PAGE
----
In 2017, several businesses received six-figure fines under the Fair Trading Act 1986 for misleading or deceptive conduct, or making unsupported advertising claims. There is every reason to believe that 2018 could see similar penalties.
Here’s a few tips to help you meet your obligations under the Fair Trading Act.
1. Ensure your pricing claims are accurate
Misleading and deceptive pricing has been high on the Commerce Commission's enforcement agenda recently. Accordingly, a good starting point for ensuring compliance with the Fair Trading Act is to review the accuracy of your pricing claims.
Towards the end of last year, the Commerce Commission filed a number of charges against a retailer, alleging that the company's advertising created a false impression that it offered the lowest prices for its products. This case highlights the importance of ensuring that pricing claims are not only technically accurate (e.g. "if you find a lower price on an identical stocked item, we'll beat it by X percent") but also convey an accurate overall impression.
Sale pricing has also been a recent focus for the Commerce Commission, with a retailer fined close to a million dollars last year for 'calculated' false sales advertising. While the conduct in that case was flagrantly misleading, slippery sales advertising is unlikely ever to go down well with the Commission. When advertising sales and other discounts, take care to ensure that deals are genuine and offer real savings to consumers.
2. Have evidence to support your marketing claims
Since June 2014 it has been illegal for businesses to make claims about their products or services unless they have reasonable grounds to support those claims.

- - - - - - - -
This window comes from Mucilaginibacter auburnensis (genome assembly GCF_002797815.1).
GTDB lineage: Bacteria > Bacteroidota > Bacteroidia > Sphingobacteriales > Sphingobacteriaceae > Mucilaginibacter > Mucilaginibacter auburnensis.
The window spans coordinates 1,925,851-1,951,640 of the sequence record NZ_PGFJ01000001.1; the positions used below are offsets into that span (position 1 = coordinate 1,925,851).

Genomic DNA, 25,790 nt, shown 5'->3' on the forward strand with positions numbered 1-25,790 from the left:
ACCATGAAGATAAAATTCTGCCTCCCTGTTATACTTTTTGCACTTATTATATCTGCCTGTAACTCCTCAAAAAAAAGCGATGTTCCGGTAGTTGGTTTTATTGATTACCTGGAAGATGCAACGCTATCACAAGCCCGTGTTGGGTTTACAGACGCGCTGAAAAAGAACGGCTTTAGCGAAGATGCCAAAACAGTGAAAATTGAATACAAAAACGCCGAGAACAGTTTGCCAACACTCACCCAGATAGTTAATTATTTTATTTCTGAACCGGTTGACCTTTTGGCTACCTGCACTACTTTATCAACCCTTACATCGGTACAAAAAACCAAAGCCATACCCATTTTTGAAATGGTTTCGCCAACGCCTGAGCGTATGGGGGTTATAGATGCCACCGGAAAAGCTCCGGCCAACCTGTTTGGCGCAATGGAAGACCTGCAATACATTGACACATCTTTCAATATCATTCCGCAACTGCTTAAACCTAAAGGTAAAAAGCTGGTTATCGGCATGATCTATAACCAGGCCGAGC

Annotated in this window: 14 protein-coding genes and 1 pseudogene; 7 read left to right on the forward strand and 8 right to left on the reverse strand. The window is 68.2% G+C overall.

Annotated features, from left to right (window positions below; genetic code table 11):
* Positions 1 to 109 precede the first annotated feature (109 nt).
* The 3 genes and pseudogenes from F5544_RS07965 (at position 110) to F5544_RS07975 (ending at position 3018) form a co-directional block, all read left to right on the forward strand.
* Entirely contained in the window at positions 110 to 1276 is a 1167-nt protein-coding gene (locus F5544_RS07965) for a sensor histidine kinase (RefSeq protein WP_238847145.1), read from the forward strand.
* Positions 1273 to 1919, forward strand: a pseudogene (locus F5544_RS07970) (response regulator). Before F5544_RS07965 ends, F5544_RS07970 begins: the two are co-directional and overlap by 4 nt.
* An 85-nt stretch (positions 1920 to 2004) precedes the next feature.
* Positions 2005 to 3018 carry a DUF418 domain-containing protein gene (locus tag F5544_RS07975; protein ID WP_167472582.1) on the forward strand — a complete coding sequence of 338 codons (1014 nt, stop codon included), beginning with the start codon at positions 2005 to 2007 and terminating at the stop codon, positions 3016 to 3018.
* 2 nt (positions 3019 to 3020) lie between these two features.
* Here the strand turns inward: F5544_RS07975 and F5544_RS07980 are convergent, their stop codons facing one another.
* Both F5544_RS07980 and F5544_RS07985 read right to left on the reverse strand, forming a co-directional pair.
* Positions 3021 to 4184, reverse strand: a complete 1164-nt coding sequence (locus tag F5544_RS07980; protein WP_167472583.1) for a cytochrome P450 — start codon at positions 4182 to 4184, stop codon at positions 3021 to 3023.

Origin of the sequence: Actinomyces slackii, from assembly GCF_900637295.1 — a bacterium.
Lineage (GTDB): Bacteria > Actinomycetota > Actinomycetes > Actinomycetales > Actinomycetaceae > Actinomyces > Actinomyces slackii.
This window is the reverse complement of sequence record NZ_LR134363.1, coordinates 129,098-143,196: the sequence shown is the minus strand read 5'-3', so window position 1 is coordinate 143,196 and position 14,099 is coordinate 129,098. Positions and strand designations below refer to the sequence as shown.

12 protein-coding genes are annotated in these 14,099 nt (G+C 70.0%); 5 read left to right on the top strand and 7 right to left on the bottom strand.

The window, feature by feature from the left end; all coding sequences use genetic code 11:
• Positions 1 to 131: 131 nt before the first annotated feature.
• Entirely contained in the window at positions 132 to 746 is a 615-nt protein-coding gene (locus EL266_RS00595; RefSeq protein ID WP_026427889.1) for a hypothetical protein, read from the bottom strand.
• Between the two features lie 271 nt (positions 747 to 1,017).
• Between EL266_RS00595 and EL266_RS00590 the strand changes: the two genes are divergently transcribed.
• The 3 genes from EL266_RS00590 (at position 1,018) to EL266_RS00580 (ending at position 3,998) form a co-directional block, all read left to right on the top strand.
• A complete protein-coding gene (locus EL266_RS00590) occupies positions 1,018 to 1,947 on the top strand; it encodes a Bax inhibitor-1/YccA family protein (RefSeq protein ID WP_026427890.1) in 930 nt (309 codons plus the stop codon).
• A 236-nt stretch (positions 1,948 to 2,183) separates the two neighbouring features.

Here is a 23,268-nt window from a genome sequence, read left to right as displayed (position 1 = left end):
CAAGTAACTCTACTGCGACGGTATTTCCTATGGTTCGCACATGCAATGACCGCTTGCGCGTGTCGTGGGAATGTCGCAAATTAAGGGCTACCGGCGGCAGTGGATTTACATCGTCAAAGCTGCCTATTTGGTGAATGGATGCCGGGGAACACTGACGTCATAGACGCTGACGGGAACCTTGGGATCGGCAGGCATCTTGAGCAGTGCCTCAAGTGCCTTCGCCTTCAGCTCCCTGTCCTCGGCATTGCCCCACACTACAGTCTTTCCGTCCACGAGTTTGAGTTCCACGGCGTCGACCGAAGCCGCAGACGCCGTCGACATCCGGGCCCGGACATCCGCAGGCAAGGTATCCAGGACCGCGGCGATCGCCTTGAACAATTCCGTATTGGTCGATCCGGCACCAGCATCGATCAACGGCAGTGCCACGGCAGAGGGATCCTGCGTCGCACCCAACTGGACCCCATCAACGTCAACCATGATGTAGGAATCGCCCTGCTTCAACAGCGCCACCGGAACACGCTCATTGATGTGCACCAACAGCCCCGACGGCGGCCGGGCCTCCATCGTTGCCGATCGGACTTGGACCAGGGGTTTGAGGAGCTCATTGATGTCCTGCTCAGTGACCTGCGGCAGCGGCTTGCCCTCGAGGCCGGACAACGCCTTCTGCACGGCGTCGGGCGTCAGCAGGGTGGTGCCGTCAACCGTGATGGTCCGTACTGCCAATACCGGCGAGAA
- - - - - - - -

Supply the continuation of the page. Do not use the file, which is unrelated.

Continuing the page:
Towards the end of last year we saw the first business convicted under this new law, with a manufacturer fined over $300,000 for making unsubstantiated and misleading claims about the performance of its products.
It is likely that the Commerce Commission will look to bring more prosecutions in relation to unsubstantiated claims in 2018. To keep your business safe, ensure that you have reliable evidence to support any claims that you make about your products or services. It is also essential to maintain good records, as you must be able to demonstrate that you had reasonable grounds to support your claim at the time the claim was made.
3. Take care when making comparisons
A quick way to raise the ire of a competitor is to make a misleading or deceptive comparison between your respective products or services.
For a comparison to comply with the Fair Trading Act, it must be fairly drawn. This means that you must take care to compare apples with apples. Broad-brush claims should be avoided as they carry greater potential to mislead. Be specific about the basis for any comparisons made (e.g. price, quality, service).
4. Seek legal advice when naming new businesses, products and services
Too often we see businesses inadvertently adopt a name that breaches the Fair Trading Act.
For instance, it is a common misconception that if a name is available on the Companies Register, then it can legally be used in trade. This is not necessarily correct.
Whether you can legally use a particular name (as the name of your business, or as the name of one of your products or services) depends on a variety of factors. For example, if your chosen name is identical or similar to the name of an existing business (or product or service), your use of the name could potentially mislead or deceive consumers.
Your chosen name must also not be misleading or deceptive in light of your business activities.
To avoid costly headaches in respect of branding, all new names and logos (for both the business itself, and individual products) should be legally vetted for compliance with the Fair Trading Act and other relevant legislation (most notably the Trade Marks Act 2002).
5. Educate your staff
Undisputedly, one of the best strategies for reducing the risk of non-compliance with the Fair Trading Act is to ensure that your staff understand their legal obligations. As directors, managers and employees can be fined up to $200,000 in their individual capacity for breaching the Act, and even face criminal charges, it is in everyone's interests to operate within the bounds of the law.